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My team mates during the communications campaign exercise. 

Had we have more time allocated for this workshop I would have liked to discuss with other fellows the communication campaigns in which their countries have engaged in and discuss more issues of public diplomacy -a tool that in some parts of the world is not taken for granted.

On the social front… This week we had a big social event with the Rotary Counselors at the Goethe Institut. It was a good opportunity to exchange more with my counselor Penny and others -a group of very committed Rotarians- who made us laugh, sing karaoke with us and talk lots over good food.  A couple of new places some of us explored this week in Bangkok were: Condoms and Cabbages on Thursday (nice setting, food was alright and pricey) and DaMamma’s Pizza on Sunday night (finally, some decent pizza, definitely check it out).

Tourists

Bangkok, February 11, 2014

After a busy week in Mae Sot,  we arrived in Bangkok  on Friday night exhausted but still savoring the Burmese flavors and memories of all the good people we were able to meet up there.  Even when I was sad to leave behind the fresh air and the town’s lovely landscapes, I had a great reunion on the horizon: my friend and ex-LAFLA colleague Gloria was spending the weekend with me, after almost two years since she left Los Angeles for Hong Kong. It was great to catch up, do some tourism together and speak only Spanish for three full days! ¡Viva!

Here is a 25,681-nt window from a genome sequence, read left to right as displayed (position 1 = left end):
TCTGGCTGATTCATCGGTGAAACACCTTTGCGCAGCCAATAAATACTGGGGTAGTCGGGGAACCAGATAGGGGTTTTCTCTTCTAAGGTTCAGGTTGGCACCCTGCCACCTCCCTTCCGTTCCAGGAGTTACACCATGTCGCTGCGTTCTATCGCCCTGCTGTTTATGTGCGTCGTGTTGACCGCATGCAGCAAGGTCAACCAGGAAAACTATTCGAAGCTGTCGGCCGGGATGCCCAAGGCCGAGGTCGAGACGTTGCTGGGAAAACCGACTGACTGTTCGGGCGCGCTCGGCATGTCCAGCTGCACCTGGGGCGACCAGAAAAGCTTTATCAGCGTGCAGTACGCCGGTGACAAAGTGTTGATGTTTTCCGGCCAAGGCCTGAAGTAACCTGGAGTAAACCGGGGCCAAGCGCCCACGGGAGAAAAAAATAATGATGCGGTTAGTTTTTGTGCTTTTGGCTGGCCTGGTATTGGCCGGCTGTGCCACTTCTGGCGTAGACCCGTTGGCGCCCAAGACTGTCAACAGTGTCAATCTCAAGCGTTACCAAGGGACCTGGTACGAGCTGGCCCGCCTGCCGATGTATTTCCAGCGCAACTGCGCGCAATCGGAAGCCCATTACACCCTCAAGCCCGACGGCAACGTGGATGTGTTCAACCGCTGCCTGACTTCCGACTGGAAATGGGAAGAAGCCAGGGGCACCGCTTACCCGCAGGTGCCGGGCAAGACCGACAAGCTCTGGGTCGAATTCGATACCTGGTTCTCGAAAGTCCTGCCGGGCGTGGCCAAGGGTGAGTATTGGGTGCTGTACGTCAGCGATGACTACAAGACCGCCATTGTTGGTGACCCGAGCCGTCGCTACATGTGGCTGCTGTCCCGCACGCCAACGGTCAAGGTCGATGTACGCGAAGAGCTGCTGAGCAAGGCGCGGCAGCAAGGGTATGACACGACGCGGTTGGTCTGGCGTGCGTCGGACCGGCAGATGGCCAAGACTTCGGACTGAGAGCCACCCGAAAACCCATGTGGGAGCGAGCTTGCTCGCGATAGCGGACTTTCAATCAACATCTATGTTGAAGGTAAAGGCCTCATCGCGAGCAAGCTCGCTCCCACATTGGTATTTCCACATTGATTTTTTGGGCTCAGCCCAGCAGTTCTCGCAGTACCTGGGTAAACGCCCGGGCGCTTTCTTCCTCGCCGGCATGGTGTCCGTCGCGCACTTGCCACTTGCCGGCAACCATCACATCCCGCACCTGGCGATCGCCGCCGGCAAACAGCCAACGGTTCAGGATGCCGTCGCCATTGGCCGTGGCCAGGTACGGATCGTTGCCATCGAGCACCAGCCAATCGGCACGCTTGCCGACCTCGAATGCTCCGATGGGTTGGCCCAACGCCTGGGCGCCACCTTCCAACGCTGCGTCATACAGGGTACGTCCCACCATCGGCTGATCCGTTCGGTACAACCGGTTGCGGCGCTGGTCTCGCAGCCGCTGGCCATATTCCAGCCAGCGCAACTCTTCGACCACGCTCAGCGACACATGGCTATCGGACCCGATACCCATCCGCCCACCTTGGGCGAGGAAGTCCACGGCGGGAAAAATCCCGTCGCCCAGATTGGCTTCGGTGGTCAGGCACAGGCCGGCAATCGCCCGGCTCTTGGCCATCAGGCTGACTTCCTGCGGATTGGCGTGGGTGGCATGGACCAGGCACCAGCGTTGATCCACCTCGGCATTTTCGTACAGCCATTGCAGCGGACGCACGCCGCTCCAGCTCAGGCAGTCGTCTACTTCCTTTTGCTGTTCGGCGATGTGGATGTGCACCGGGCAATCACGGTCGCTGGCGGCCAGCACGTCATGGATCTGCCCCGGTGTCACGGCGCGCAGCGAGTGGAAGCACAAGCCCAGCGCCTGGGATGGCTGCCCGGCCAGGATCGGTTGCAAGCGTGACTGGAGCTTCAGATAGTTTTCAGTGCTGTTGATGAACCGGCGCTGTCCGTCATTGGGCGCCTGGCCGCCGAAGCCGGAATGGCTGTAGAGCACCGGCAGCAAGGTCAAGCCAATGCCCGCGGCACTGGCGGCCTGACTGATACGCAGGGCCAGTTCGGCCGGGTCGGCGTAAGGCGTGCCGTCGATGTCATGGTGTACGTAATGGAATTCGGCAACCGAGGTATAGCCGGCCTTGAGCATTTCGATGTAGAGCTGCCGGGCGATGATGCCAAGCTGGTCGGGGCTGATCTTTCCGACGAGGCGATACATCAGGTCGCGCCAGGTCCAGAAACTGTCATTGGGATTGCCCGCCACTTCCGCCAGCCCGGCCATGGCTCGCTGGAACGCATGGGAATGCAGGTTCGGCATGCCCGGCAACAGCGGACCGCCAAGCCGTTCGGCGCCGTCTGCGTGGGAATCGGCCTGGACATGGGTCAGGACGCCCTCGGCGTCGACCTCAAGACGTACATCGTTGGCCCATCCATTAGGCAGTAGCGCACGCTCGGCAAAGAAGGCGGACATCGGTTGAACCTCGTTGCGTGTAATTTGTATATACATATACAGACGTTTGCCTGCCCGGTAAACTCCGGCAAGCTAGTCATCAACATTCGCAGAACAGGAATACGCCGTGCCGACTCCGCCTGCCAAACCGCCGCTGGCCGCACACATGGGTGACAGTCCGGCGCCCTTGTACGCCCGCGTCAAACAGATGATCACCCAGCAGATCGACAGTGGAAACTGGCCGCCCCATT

Saturday we walked around town: had some street food and explored Bangkok by foot as long as we could (though we had to take a taxi from National Stadium to the temples and ended up getting stuck in heavy traffic). We visited Wat Pho (the Reclining Buddha temple), the Grand Palace and we saw the sunset in Wat Arun (the Temple of Dawn) from the RuaDang (the pier).

Street food

Sunday took the train to Ayutthaya, a couple of hours out of Bangkok. We got there early in the morning and -as recommended by Oy- we rented a couple of bicycles and crossed the river to explore the historical landmarks. This was the second capital of Siam and back in the day it was a center of commerce. It was lovely to ride around the different temples, get some sun, visit the market and mingle with elephants.

After a fun day out of the city, we headed back to Bangkok in the afternoon, and after many delays, hopped on the regular train (no express available) tired but ready to catch up with some reading. Riding this old, rusty train suddenly I felt like a visitor from the future as I pulled my iPad out of the bag to take a look at this week’s class materials. Here I am, learning about communication for development and remembering how many have been excluded of the participatory process…sad.  This day trip was spectacular, highly recommended. So what  better way to remember the weekend that with some photographic memories?